“Some of both,” the knight allowed.  “Thinking about our mission and making sure I am ready.”

“Oh, I’m sure you are,” she smiled.  “I’m sure the council wouldn’t have assigned you otherwise.  They recognize the sensitivity of this situation.  If you are concerned because you think the others question your ability as a young negotiator…”

“No.  I cannot allow myself to be distracted by others’ doubts.  I was merely trying to be sure of my link with the Force.  It will be important.”

“Yes, it will.  The Narans are very devious.  We will very much need your abilities.  This is not the first diplomatic group to travel to their planet.  Most of the mediators in the previous group were killed, either outright or tortured.  They were accused of spying for the Narans’ enemies, the Kleites.”

Mei spoke so automatically about the situation.  Qui-Gon couldn’t help but wonder if it was her much-spoken-of control…or if she didn’t completely understand the situation.  None of mediators could afford to go into this naïvely.

“You understand the implications?  That you could be killed or tortured.”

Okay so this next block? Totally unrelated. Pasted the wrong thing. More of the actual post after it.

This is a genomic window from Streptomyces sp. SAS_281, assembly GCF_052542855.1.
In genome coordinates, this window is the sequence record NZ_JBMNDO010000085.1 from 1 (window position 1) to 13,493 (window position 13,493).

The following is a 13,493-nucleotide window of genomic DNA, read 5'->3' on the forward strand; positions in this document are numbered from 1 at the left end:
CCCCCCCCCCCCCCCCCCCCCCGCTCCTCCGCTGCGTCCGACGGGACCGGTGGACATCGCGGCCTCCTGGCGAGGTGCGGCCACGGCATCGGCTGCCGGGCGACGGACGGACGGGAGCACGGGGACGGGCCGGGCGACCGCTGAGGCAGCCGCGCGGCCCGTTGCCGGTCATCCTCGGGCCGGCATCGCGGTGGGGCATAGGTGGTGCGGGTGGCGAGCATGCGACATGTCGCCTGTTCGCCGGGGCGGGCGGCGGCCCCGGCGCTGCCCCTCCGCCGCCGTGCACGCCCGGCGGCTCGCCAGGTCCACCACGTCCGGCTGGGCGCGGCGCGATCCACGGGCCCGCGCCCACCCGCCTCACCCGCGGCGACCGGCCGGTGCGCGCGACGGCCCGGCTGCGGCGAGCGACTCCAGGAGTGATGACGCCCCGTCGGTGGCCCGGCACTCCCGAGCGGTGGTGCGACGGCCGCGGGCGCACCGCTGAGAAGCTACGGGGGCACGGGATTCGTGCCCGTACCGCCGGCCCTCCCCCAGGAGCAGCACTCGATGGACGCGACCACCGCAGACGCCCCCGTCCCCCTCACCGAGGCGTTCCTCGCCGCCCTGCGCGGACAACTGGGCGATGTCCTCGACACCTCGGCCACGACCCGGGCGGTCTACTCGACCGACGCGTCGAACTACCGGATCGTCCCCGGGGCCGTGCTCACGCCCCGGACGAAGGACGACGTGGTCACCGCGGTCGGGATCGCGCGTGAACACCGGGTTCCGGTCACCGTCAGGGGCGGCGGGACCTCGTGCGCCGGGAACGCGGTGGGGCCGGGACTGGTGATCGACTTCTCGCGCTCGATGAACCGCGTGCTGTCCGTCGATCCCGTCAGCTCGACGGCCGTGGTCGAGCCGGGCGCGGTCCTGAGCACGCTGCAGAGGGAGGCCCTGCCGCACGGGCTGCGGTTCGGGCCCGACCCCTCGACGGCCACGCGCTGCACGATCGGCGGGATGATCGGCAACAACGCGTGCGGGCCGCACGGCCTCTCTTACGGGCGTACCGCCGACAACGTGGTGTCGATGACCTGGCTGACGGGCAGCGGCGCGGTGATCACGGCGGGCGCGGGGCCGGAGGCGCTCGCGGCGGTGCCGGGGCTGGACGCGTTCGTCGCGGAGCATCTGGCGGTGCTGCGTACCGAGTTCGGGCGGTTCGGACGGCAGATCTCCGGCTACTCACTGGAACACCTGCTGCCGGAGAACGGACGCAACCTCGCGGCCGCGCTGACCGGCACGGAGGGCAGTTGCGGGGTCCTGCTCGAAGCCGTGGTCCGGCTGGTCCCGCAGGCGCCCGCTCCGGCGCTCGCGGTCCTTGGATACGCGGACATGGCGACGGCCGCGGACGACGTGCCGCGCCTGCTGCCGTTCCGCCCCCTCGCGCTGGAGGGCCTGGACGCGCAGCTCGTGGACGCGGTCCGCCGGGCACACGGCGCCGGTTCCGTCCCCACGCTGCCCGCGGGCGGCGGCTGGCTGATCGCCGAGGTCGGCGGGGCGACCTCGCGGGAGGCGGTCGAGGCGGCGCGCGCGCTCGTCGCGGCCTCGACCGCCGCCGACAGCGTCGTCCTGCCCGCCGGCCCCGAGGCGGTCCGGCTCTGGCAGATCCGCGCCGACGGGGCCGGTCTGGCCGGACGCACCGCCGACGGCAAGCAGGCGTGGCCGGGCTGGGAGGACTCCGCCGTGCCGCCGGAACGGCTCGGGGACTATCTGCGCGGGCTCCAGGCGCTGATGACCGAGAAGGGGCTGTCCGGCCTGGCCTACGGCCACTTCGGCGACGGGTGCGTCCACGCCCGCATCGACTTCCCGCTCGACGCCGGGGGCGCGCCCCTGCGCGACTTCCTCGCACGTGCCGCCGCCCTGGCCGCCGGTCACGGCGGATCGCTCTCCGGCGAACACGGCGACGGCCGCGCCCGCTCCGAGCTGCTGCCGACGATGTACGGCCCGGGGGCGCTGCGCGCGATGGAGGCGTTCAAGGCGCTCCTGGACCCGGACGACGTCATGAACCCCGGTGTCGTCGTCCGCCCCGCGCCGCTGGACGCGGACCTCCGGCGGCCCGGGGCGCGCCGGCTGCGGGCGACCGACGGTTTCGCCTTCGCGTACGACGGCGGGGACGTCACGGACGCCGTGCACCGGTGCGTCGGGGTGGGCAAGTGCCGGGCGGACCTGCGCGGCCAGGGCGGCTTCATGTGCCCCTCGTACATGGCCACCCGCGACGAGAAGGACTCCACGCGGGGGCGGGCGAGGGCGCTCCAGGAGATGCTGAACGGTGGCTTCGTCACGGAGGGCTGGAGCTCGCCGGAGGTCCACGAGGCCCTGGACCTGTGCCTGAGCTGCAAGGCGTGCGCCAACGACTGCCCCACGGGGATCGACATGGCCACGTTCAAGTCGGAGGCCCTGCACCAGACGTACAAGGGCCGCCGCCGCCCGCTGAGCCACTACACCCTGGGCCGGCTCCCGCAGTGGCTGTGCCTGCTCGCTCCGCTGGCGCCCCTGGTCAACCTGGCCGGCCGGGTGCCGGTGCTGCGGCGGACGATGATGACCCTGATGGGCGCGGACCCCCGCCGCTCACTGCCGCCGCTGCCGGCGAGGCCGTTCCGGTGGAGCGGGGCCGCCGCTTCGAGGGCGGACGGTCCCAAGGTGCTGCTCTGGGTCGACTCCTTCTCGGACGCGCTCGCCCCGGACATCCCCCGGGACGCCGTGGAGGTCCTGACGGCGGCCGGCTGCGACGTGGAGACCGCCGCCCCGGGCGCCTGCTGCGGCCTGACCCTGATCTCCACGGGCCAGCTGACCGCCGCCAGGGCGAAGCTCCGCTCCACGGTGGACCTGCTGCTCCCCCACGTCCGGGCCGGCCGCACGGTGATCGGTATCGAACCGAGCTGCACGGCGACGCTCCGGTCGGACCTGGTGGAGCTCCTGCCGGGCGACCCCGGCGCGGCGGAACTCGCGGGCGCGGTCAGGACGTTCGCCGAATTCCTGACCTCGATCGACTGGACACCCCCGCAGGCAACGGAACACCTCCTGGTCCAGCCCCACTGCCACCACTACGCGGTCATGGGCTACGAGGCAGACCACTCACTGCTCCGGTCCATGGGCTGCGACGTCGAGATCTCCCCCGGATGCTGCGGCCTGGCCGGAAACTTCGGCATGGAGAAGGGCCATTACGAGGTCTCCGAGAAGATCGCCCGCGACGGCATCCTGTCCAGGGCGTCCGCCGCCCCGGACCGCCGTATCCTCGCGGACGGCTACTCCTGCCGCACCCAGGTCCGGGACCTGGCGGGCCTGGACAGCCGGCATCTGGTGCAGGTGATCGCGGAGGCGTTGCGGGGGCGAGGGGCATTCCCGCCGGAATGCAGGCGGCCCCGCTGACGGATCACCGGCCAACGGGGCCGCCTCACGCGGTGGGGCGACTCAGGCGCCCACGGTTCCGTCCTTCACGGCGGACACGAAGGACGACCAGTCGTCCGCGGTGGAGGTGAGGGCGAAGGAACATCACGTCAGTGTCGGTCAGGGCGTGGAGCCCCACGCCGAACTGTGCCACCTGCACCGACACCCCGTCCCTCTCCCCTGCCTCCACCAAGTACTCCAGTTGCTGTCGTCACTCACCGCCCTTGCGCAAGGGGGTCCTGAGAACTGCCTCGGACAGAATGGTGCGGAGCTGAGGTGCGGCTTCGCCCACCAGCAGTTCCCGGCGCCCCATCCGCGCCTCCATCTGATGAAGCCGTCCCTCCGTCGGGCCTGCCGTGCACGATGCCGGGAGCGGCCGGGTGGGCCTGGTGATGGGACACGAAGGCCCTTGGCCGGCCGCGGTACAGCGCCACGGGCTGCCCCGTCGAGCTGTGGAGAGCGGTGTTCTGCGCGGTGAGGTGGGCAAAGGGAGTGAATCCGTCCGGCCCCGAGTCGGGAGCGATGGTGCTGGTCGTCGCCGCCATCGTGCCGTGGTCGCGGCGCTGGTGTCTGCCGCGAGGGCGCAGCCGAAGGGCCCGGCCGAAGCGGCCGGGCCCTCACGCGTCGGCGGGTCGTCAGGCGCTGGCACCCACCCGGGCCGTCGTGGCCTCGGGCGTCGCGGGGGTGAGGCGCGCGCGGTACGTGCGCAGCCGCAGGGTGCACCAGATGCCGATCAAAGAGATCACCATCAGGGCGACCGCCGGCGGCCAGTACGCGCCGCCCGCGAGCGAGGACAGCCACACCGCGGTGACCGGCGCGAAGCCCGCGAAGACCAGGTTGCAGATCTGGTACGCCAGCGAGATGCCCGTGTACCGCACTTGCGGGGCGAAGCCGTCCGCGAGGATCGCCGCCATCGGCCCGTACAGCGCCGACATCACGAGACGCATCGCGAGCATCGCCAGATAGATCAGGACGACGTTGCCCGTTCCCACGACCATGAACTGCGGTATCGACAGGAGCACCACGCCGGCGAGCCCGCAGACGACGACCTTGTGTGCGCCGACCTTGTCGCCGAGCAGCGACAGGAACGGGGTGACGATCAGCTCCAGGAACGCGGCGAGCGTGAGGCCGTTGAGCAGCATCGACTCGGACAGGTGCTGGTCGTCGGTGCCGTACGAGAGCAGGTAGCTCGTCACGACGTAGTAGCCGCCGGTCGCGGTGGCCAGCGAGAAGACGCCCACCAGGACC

The light faded from her dark eyes.  “Yes,” she said in determination.  “I understand it completely.  I told you most of the mediators were killed.  I was one who was not.  I was tortured and sent back to Coruscant as proof of what they had done.  Would you like to see verification of my statement?  I can show you the scar.  It still says ‘spy’ on my back.  Burned into me while another raped me.”  Mei turned away from the Jedi and stared at the wall.  “I understand the implications better than you do.”

There was a long silence.  “I’m very sorry, Ms. Lera.  I did not mean to offend you.  Your manner is so calm that I did not understand.”

As if a switch were turned, she was back to her pleasant, diplomatic demeanor.  “I understand, but I have to be calm about it.  I have trained myself to be.  If I allow myself to suffer instead of coming to terms with it, then they have won the victory.  By learning to overcome the past, I win the victory.”